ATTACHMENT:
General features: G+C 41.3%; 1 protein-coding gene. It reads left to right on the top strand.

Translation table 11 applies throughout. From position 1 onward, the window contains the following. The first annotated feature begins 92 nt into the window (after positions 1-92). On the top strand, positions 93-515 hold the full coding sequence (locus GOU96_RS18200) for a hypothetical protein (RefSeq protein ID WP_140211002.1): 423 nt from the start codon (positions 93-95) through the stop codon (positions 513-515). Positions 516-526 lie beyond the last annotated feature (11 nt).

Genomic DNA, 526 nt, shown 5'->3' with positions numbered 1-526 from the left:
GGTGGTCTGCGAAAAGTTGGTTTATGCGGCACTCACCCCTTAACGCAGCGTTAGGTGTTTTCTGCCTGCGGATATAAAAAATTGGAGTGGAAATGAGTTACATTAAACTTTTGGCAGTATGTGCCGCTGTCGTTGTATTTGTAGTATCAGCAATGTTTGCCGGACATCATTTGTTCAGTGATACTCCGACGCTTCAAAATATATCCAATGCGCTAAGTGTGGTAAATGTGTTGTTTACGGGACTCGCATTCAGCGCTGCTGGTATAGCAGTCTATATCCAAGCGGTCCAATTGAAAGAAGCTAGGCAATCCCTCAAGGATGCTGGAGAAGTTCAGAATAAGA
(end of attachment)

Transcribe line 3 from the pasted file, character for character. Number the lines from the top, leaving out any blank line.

Genomic DNA, 526 nt, shown 5'->3' with positions numbered 1-526 from the left: